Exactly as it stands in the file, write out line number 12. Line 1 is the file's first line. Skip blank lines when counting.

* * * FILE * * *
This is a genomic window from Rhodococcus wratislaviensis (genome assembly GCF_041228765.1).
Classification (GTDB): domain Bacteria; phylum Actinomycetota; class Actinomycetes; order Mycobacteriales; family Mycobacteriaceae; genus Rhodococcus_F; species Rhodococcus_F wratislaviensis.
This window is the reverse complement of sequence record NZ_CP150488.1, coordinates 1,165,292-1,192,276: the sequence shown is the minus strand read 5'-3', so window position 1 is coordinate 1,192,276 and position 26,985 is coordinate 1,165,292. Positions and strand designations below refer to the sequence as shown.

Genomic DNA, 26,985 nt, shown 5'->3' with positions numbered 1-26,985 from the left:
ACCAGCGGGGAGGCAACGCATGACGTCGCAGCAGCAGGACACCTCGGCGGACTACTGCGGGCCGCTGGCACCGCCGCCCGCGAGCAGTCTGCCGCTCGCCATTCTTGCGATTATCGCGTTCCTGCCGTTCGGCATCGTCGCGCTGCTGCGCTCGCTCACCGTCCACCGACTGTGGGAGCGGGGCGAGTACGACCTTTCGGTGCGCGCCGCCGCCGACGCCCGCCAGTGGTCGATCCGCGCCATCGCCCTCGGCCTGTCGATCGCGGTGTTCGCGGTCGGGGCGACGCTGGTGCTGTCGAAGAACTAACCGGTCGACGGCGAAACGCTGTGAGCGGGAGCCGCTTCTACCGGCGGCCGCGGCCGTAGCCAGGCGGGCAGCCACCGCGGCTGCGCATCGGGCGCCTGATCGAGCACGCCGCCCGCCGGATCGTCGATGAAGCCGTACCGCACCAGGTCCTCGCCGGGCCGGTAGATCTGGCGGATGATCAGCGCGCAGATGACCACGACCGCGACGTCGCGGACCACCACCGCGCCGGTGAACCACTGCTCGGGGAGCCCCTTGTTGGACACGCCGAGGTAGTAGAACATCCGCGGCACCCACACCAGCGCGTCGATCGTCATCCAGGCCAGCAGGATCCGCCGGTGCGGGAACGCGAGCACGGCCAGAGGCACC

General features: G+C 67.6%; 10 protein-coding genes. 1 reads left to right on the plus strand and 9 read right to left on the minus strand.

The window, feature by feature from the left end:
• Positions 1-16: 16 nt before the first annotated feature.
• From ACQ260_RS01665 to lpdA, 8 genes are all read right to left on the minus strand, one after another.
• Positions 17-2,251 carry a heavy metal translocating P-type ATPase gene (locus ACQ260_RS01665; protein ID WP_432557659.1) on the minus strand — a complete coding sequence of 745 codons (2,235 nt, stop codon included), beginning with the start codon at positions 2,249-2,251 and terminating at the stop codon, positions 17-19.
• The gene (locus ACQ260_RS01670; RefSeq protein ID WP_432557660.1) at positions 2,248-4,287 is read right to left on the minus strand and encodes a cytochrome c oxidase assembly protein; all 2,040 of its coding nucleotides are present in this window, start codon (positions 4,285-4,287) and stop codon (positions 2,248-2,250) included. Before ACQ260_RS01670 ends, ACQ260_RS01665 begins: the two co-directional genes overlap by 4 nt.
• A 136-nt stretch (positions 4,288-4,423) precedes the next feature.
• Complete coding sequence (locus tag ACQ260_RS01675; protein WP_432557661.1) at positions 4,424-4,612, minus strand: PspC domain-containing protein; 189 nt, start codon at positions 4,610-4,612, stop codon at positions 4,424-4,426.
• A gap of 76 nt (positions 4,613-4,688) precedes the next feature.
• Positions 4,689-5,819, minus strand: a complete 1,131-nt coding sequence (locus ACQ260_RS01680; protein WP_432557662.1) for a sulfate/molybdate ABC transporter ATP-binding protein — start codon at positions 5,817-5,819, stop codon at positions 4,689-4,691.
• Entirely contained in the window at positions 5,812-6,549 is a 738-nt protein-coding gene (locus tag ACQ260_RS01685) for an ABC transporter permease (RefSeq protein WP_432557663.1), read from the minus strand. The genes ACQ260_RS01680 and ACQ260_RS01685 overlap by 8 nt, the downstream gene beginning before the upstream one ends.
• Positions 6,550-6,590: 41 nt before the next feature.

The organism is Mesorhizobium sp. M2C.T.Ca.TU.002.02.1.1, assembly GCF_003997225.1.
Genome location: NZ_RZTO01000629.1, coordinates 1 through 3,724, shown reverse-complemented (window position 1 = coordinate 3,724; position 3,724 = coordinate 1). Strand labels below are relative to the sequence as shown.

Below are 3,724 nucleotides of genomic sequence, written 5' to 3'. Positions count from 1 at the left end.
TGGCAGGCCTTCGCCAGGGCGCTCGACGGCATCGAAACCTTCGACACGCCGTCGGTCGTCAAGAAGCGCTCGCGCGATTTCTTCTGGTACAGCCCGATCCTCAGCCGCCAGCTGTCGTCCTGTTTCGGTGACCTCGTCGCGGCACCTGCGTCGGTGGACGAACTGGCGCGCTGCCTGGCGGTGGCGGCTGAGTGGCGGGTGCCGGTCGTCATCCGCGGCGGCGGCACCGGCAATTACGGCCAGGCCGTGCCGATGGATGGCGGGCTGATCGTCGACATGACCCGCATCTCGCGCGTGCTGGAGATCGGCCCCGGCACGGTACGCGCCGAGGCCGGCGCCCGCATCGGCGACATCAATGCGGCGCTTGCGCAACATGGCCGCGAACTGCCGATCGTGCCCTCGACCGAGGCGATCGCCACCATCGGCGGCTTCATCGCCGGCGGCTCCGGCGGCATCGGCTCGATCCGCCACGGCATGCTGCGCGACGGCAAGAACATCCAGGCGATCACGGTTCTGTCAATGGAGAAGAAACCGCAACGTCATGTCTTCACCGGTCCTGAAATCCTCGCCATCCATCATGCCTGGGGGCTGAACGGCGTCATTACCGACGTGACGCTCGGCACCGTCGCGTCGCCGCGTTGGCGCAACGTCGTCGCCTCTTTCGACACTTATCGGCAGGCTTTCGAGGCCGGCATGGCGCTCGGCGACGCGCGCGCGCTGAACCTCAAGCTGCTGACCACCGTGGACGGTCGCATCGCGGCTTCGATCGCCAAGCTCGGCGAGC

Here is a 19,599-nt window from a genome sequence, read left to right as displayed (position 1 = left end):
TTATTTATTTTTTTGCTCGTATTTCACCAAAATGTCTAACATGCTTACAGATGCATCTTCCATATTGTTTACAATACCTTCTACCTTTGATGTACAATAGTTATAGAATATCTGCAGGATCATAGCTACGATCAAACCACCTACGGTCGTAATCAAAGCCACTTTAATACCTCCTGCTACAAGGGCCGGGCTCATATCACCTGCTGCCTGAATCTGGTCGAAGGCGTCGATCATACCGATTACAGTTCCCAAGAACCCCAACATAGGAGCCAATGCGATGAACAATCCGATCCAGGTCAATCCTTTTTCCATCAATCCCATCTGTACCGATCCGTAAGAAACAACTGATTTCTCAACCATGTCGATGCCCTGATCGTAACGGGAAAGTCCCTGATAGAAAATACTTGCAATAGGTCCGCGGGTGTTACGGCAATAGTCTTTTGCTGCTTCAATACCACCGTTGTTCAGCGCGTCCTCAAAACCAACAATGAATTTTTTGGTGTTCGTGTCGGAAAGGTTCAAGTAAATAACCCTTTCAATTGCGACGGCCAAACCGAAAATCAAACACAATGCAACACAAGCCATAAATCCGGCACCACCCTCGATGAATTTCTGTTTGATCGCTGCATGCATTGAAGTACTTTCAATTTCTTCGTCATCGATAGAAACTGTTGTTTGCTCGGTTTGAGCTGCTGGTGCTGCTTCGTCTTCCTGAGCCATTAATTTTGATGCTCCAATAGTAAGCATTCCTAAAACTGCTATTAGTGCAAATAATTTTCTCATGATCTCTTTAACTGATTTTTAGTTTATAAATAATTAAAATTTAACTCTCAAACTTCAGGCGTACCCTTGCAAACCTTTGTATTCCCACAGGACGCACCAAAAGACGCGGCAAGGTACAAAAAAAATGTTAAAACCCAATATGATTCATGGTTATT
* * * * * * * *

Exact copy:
• A 136-nt stretch (positions 4,288-4,423) precedes the next feature.